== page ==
Higher Education Webinars
A Blog from GradHacker and MATRIX: The Center for Humane Arts, Letters and Social Sciences Online
March 15, 2012 - 10:01pm
On Monday morning, I checked my Inside Higher Ed email and was reminded of the website "100 Reasons NOT to go to Grad School." I've been following 100 Reasons for a while now, as I am the type of person who can't help but click on any and all links promising information about what has been dubbed "The Higher Ed Apocalypse." As I understand the HEA, it is basically the idea that institutions are vastly overproducing Phds for fewer and fewer tenure-track (and even alternative-academic) jobs. Other hallmarks of the genre include the idea that academia is really not the best place to work anyway (see College Misery). But mostly, I read the ones that tell me my choice to pursue a terminal degree is foolish, the jobs are impossible to get, and, if I am of the lucky few to land one, I will hate it. So here's the truth: I have no idea how to assess the actual hiring situation for people like me who are coming out of Phd programs.
March 13, 2012 - 6:31pm
We've all been here: A deadline for a dissertation chapter, conference abstract, or presentation looms ever largely on the horizon. At first, work sessions proceed in a regular fashion. Progress is being made, and stress levels are low. Then, at some point, panic sets in because it seems like the task at hand can't be completed--at least in the desired fashion. If only there was more time!
March 11, 2012 - 9:29pm
The hardest part about sitting down to write is the actual beginning of making the clackity sound on the keyboard. I can get myself in the chair. I can turn on my machine. I can cruise around on the Internet, and type up a blog post or two about being in graduate school. But when it comes to getting into the nitty gritty of writing the dissertation, starting is the hardest part.
March 8, 2012 - 8:50pm
We are pleased to announce the launch of The Gradhacker Podcast! Alex Galarza and Andrea Zellner co-host Episode 1: Flipping the Classroom, in which they interview Dr. Ken Frank, a professor at Michigan State who has employed the technique of ‘Flipping the Classroom’ in his courses.
March 8, 2012 - 8:20pm
We are pleased to announce the launch of The Gradhacker Podcast! Alex Galarza and Andrea Zellner co-host Episode 1: Flipping the Classroom, in which they interview Dr. Ken Frank, a professor at Michigan State who has employed the technique of ‘Flipping the Classroom’ in his courses. They also discuss a number of blog posts including: “Publishing Your Presentations Online”,“Negotiating the Dating Scene in Grad School”, and “Branding Yourself: Not as Painful as You Think”.
March 6, 2012 - 8:55pm
Here at Gradhacker, we've written about online identity and the use of Twitter before. In this post, I thought I'd tackle less of the "how to use Twitter" and move into the idea of leveraging the power of Twitter to improve your online presence and academic identity. I also can resist making new words with "tw" in the front of them.
March 5, 2012 - 8:08am
Control is important, we need to be able to balance a number of lives as grad students, maintain multiple fellowships and jobs, work on our research as well as ace our classes, and make a good impression in the department as well as the broader discipline. Our success comes from the close control over every aspect of our professional and academic lives: mapping out every minute of our week into our Google calendars, tracking assignments through various iPhone apps, using Zotero to organize every bibliographic reference, and keeping up with the professionals through every social media site we can think of. This is good, it keeps us grounded. So here's the problem: you can't control everything.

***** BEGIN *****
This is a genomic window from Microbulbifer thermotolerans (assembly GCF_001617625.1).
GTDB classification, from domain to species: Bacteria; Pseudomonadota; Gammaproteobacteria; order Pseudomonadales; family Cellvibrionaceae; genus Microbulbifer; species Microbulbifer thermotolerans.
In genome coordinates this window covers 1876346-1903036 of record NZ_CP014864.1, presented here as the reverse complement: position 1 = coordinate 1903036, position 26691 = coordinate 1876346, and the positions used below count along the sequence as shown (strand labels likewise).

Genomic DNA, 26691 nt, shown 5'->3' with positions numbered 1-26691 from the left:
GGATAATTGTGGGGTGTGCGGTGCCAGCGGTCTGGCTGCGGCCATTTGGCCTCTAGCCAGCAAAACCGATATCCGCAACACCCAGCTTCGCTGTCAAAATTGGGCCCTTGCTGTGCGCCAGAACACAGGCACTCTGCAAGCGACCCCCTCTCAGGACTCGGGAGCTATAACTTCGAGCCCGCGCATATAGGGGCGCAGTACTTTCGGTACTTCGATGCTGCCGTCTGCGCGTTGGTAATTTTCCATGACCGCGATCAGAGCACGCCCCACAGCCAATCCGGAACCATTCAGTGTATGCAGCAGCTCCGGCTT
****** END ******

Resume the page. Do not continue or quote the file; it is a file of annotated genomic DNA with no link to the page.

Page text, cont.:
March 2, 2012 - 7:39am
This past August, I sat my doctoral comprehensive exams. It was a grueling, exhausting process, and the months leading up to the exams were some of the most stressful of my life. I don’t think that I have ever cried so much in my life; from exhaustion, stress, fear, and from the worst bout of impostor syndrome I had felt since beginning grad school. Comprehensive exams are a massive, daunting undertaking, one that marks the transition from coursework and being a student to dissertating and being a candidate.
February 28, 2012 - 9:25pm
So, to protect my own fragile ego, I like to have practice runs of my big presentations in more casual events--but not where the entire audience is made up of my friends and family. Brown bags are a great resource for practicing your presentation, building your confidence, and sharing your research. We have them on campus all the time and they give you an opportunity to present your materials in a somewhat casual, but somewhat formal setting. Sometimes you'll get some friendly and familiar faces in the crowd, but more often than not, it simulates the "real thing" in a more effective setting than sitting in front of a mirror and practicing your speech.
February 26, 2012 - 9:56pm
Let’s face it--a lot of us in graduate school are perfectionists. I could go a step farther and argue a lot of us made it into graduate school in part because of our perfectionism. Graduate school is exactly the kind of environment where perfectionism thrives. There’s a constant striving to tackle our significant workloads without error and folly. There's the pressure to publish well and often. There's the pressure to do something that's never been done before. We’ve got lots of people counting on us--students, colleagues, professors--and of course, those same people are constantly watching us and will know when we’ve screwed up. Comparing ourselves to others is, like biting nails, a bad and nervous habit that we could quit if we only could relax a little.
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